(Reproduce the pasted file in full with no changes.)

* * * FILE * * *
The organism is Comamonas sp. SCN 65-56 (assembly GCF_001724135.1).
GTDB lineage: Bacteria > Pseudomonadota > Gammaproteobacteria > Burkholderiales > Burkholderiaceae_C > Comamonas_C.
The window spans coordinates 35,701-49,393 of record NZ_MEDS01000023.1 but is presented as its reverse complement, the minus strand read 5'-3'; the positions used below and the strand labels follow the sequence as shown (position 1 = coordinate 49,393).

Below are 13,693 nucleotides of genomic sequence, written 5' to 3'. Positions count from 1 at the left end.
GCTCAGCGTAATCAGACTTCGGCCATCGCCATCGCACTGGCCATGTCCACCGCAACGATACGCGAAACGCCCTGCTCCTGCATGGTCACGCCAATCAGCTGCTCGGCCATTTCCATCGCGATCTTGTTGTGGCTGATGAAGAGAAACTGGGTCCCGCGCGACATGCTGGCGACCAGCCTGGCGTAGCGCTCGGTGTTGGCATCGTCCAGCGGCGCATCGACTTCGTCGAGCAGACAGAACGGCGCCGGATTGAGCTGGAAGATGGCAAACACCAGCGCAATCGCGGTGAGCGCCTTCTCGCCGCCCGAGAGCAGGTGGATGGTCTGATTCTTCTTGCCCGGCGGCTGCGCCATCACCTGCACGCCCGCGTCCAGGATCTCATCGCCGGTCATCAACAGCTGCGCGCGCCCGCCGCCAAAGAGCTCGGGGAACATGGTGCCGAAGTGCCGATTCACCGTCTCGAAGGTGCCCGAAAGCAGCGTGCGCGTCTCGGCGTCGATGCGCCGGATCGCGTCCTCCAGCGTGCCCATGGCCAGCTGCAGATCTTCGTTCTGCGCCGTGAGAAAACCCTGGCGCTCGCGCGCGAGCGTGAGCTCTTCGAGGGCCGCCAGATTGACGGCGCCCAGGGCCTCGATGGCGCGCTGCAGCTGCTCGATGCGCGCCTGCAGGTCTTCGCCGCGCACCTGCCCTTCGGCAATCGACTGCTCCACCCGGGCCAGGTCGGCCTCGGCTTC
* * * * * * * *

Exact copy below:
The organism is Comamonas sp. SCN 65-56 (assembly GCF_001724135.1).
GTDB lineage: Bacteria > Pseudomonadota > Gammaproteobacteria > Burkholderiales > Burkholderiaceae_C > Comamonas_C.
The window spans coordinates 35,701-49,393 of record NZ_MEDS01000023.1 but is presented as its reverse complement, the minus strand read 5'-3'; the positions used below and the strand labels follow the sequence as shown (position 1 = coordinate 49,393).

Below are 13,693 nucleotides of genomic sequence, written 5' to 3'. Positions count from 1 at the left end.
GCTCAGCGTAATCAGACTTCGGCCATCGCCATCGCACTGGCCATGTCCACCGCAACGATACGCGAAACGCCCTGCTCCTGCATGGTCACGCCAATCAGCTGCTCGGCCATTTCCATCGCGATCTTGTTGTGGCTGATGAAGAGAAACTGGGTCCCGCGCGACATGCTGGCGACCAGCCTGGCGTAGCGCTCGGTGTTGGCATCGTCCAGCGGCGCATCGACTTCGTCGAGCAGACAGAACGGCGCCGGATTGAGCTGGAAGATGGCAAACACCAGCGCAATCGCGGTGAGCGCCTTCTCGCCGCCCGAGAGCAGGTGGATGGTCTGATTCTTCTTGCCCGGCGGCTGCGCCATCACCTGCACGCCCGCGTCCAGGATCTCATCGCCGGTCATCAACAGCTGCGCGCGCCCGCCGCCAAAGAGCTCGGGGAACATGGTGCCGAAGTGCCGATTCACCGTCTCGAAGGTGCCCGAAAGCAGCGTGCGCGTCTCGGCGTCGATGCGCCGGATCGCGTCCTCCAGCGTGCCCATGGCCAGCTGCAGATCTTCGTTCTGCGCCGTGAGAAAACCCTGGCGCTCGCGCGCGAGCGTGAGCTCTTCGAGGGCCGCCAGATTGACGGCGCCCAGGGCCTCGATGGCGCGCTGCAGCTGCTCGATGCGCGCCTGCAGGTCTTCGCCGCGCACCTGCCCTTCGGCAATCGACTGCTCCACCCGGGCCAGGTCGGCCTCGGCTTC